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Nov 20, 2013
8:39 PM | 0 comments

To start off, I'm not exactly sure why I didn't feel like this didn't fit in my tumblr. Probably because it's super personal and even though I'm nobody on tumblr, I consider my blog more personal and more close to my heart. With that said, let's get on with the story.
hurloween: 
one thing i will never understand is how there are teenagers who tell their parents everything like who they like or having casual talks about sex when i can barely bring myself to tell my parents what i want for christmas 
To start off, I've been blessed with parents who I totally do this with.

For my Mom, some people are shocked when they hear that she gave up her career and her job to become a stay-at-home mom, but the best thing she ever did was become my best friend. There are times when she wishes I was better at good grades so that she could prove her working mother friends that she made the right choice to dedicate the rest of her life to taking care of me, but I think that the closeness we have has been more than enough reason to be a proud stay-at-home mother.

From my perspective, what helped us stay close was when she could vividly remember feelings she felt when she was my age. I'm not talking about the stereotypical "When I was your age, things were harder etc. etc. long shpeel about how we young'uns have it so easy now" but rather how happy she was to get her first major job and spent her second paycheck (first paycheck went directly to her parents; it's a form of respect) on brand name items: Balenciaga, Chanel, Louis Vuitton etc. Stories like her first crush, her first date, her first boyfriend, school camping trips, personal things like that. Not only did it succeed in bridging the gap that even though she is a mother now, she went through the exact same feelings and emotions when she was young so yes, she really does understand, but it also helped me realize that if there is anything that I'm struggling with, it's likely that she's gone through the same thing.

I'll be honest, sex was something we waited to talk about until I was well into my teenage years, but now we are at a point where, if I have a random question pop up, I can confidently bounce up and pitter patter to the TV room to ask her if she knows anything about it. I don't even bother Googling because it's just so much easier to talk to her than to hear strangers tell me stuff about it.
I'm not kidding when I say I tell my mom everything, though lately I've taken into consideration her age and her anxiety issues so I try to keep the more stressful topics that may burden her to myself. Anything and everything goes. I've always been a really inquisitive kid. The moment something piques my interest is the moment I begin asking so many questions. The amount of what ifs would tire you out if you counted the amount of them I ask during dinner (blame PhillyD's TableTalk, and reddit. So much reddit), but for her she'll flat out say that it has never crossed her mind, and then I'll keep nudging until I get something out of her.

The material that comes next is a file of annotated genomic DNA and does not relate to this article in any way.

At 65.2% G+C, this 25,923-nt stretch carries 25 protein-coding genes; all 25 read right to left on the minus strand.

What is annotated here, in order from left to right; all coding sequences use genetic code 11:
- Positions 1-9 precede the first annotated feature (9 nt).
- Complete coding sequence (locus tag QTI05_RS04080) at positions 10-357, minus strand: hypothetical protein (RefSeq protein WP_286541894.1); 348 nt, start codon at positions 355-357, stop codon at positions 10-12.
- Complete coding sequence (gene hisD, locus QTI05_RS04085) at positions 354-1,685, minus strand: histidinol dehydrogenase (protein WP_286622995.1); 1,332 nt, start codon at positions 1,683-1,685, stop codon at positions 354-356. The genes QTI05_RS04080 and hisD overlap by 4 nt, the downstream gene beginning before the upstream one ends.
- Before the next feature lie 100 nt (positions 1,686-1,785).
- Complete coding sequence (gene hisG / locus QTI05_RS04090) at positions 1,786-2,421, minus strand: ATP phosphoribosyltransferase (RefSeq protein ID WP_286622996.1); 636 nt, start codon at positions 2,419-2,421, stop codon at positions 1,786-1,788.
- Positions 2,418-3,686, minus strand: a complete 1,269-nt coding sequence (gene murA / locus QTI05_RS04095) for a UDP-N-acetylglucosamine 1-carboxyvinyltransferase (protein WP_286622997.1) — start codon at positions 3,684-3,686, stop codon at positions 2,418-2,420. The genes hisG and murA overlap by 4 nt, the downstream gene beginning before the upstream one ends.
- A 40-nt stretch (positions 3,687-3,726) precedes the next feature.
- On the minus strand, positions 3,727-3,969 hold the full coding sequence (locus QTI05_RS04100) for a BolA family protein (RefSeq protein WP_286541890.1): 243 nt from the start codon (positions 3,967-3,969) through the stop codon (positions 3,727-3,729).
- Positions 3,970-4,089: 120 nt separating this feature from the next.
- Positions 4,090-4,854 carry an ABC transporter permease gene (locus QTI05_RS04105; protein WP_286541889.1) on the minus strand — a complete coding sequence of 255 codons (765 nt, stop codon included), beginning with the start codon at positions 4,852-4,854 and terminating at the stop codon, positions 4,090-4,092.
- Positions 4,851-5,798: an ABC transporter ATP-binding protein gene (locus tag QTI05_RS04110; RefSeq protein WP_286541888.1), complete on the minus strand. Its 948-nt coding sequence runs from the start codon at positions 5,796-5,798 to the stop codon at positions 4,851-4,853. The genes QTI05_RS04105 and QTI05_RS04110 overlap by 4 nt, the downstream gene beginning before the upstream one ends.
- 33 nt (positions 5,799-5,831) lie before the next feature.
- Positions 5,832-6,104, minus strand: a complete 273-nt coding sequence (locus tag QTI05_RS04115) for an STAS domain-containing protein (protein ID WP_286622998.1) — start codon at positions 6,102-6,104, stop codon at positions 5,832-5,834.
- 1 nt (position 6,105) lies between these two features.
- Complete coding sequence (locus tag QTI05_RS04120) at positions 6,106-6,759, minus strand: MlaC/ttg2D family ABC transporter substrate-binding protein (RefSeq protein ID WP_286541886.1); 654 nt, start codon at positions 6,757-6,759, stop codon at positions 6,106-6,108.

I think it's important for both daughters and sons to have a genuine interest in their parents. Your parents aren't out to get you, they aren't out to ruin you and give you stupid answers (but if they do, it's not their fault. They've just been misinformed and in no way should you blame them for it. Instead, gently correct them and use it as a conversation topic to further your connection with your parents). We read stories online all the time about grandparents who have lived amazing stories due to the war, and you should view your parents no different. Everyone has a story, and for some of us our parents are well into their 60's. That's years' worth of stories. Even if it seems conservative and traditional to you, there's always something you can take away from it, and that's the important thing to remember.

You may have noticed that I haven't mentioned my Dad much, but for him he's always been the strong silent type and I understand that. That didn't stop me from pestering him with questions when it seemed like he was in a good mood. It just takes a bit of timing it right, but he's had his own share of stories too. Though not nearly as intimate as conversations I have with Mom, I'd have never known that he was once a sweatshop worker as kid because he came from a poor family if I hadn't continue pressing him about it. I don't mean all in one day either; just a little prodding once every few days/weeks. To this day, his side of the family is still a little shadowy, in cases like how just last year I learned that he had a sister. Don't know her name or where she's located right now, but I know that these things are difficult for my Dad to come out and say so I've been patiently waiting. Sometimes I'll hint on it, other times I'll just shut up when Dad's talking and see if he is ready to bring it up himself.

Two totally different people, two totally different methods on learning more about where we come from and who they really were before we came into the picture. It's a bonding experience, as well as a learning experience. There may be moments when you have to accept that there may be some topics that are just best not mentioned, but don't let that get you down and keep on trying to understand your parents. I guarantee life will be much easier to live afterwards. A more developed understanding of the other person helps when you get into arguments because you have a general feeling of why they're reacting the way they are.

We all are the result of our past; don't hesitate to want to know a little bit more about your parents' past :)

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